Lekwa suggest using hashtags to search Instagram for appropriate influencers and advises not just focusing on the obvious influencers in your industry. In fact, exploring influencers in other related industries can help expand your reach.

3.      Who are my micro-influencers?

Micro-influencers can give you a much higher ROI than big stars, and audience engagement tends to get higher as social niches get narrower. Click To Tweet

So you’ve identified your major influencers. Now you can start thinking about your “micro-influencers,” those with 10K to 100K followers. “Micro-influencers can give you a much higher ROI than big stars, and audience engagement tends to get higher as social niches get narrower,” Lekwa says. And since engagement is the name of the game when it comes to any kind of social media marketing, micro-influencers can be enormously valuable.

4.      What are your terms?

Since influencers tend to be content creators at heart, they often have plenty of great ideas. But it’s important that your goals are transparent and aligned.

“It’s important to be on the same page,” says Lekwa. “Having a clear contract that spells out what each side will execute will help manage expectations for both your team and for the influencer.” In fact, Lekwa points out that influencers generally appreciate having guidelines and “the big conceptual themes of a campaign handed to them.”

5.      What is my own value?

Approaching influencers can be intimidating. As Forbes writer Andrey Slivka points out, “As you might expect from people who get deluged with free stuff, influencers can be hard to impress.” This means you need to be clear and specific when you approach them about what you have to offer.

“Especially with micro-influencers, who are building their brands, what you offer doesn’t always have to be monetary,” Lekwa says. Often, brands can offer influencers exposure, the prestige of having their own brand associated with a larger business, or the resources to improve their content production.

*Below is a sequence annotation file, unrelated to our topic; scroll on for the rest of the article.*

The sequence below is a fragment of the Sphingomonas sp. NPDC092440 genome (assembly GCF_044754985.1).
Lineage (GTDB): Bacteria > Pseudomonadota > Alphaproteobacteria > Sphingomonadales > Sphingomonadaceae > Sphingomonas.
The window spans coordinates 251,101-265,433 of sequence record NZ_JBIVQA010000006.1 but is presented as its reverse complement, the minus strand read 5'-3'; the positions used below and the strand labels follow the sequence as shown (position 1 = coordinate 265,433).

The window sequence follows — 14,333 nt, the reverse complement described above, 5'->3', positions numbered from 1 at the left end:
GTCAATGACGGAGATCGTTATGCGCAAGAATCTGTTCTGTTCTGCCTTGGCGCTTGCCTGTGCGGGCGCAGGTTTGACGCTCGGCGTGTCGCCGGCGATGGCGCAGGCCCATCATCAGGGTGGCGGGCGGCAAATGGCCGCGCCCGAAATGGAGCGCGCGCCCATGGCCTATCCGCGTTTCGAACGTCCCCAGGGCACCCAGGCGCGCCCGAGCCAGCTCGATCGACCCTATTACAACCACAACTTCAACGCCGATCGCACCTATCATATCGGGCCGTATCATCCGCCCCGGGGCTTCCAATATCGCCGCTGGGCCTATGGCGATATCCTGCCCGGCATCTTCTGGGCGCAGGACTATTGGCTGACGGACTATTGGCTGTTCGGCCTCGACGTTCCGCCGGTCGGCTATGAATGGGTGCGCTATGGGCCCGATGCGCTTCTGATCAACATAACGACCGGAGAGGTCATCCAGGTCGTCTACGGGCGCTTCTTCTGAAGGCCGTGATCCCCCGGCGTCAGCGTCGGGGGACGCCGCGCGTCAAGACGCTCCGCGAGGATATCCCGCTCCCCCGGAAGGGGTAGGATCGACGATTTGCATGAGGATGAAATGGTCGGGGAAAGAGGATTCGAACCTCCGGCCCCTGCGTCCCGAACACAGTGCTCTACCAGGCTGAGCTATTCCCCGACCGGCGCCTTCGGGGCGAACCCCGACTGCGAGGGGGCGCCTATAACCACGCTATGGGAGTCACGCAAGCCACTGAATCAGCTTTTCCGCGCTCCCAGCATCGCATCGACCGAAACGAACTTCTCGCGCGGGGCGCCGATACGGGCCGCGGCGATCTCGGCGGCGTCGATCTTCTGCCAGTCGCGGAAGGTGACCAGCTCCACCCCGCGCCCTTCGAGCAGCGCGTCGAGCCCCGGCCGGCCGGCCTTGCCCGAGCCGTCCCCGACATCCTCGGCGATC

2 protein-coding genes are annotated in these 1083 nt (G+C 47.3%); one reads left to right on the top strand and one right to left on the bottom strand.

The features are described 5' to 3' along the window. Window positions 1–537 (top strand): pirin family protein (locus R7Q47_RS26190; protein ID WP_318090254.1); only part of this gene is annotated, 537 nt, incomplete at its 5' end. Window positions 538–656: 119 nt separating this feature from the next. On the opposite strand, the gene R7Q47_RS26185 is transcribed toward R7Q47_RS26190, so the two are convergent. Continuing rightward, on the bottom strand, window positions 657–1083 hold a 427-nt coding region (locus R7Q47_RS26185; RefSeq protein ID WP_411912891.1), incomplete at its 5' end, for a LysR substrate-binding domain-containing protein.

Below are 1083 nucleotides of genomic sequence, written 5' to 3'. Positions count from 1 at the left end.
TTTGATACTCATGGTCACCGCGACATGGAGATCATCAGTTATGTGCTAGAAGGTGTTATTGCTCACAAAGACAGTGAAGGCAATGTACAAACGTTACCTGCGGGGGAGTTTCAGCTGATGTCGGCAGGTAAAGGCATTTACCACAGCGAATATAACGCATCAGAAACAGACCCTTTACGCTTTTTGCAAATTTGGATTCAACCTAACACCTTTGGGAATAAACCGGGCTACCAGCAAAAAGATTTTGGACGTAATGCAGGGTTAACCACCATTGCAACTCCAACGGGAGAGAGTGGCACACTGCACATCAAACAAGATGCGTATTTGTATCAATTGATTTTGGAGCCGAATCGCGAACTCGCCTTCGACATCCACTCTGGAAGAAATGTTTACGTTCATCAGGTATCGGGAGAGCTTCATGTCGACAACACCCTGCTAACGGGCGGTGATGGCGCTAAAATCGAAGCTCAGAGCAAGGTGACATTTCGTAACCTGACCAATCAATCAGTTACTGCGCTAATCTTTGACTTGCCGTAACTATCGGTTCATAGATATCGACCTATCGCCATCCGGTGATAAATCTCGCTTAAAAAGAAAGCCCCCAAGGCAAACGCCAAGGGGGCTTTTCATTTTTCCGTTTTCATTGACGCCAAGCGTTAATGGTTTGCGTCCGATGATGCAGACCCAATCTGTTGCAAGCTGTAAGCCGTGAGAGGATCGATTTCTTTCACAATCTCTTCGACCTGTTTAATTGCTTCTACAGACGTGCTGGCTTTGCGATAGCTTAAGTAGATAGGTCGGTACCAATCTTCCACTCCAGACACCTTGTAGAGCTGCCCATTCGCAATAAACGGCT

Influencer marketing can be daunting at first, but it’s a powerful tool of the supply chain. If you lay the right foundation, an influencer marketing campaign has the potential to expand your brand’s reach exponentially.

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The 3 Most Important Sources of Information for B2B Buyers

The 3 Most Important Sources of Information for B2B Buyers

Today’s B2B buyers are mostly digital natives who get the majority of their purchasing information from online searches, vendor websites, and peer recommendations.

From a content marketing perspective, knowing where your buyers get their information is critical to an effective strategy. So what are most important sources of information for today’s B2B buyers? 20 years ago, you might have named things like product info sheets or sales reps. But not anymore.

B2B buying has completely evolved, thanks in large part to the increasing percentage of digital natives who now make up the B2B purchasing landscape.

Is your content marketing strategy meeting buyers where they are? Here are the three most important sources of information for B2B buyers.

3 top sources of information for B2B buyers

1. Online search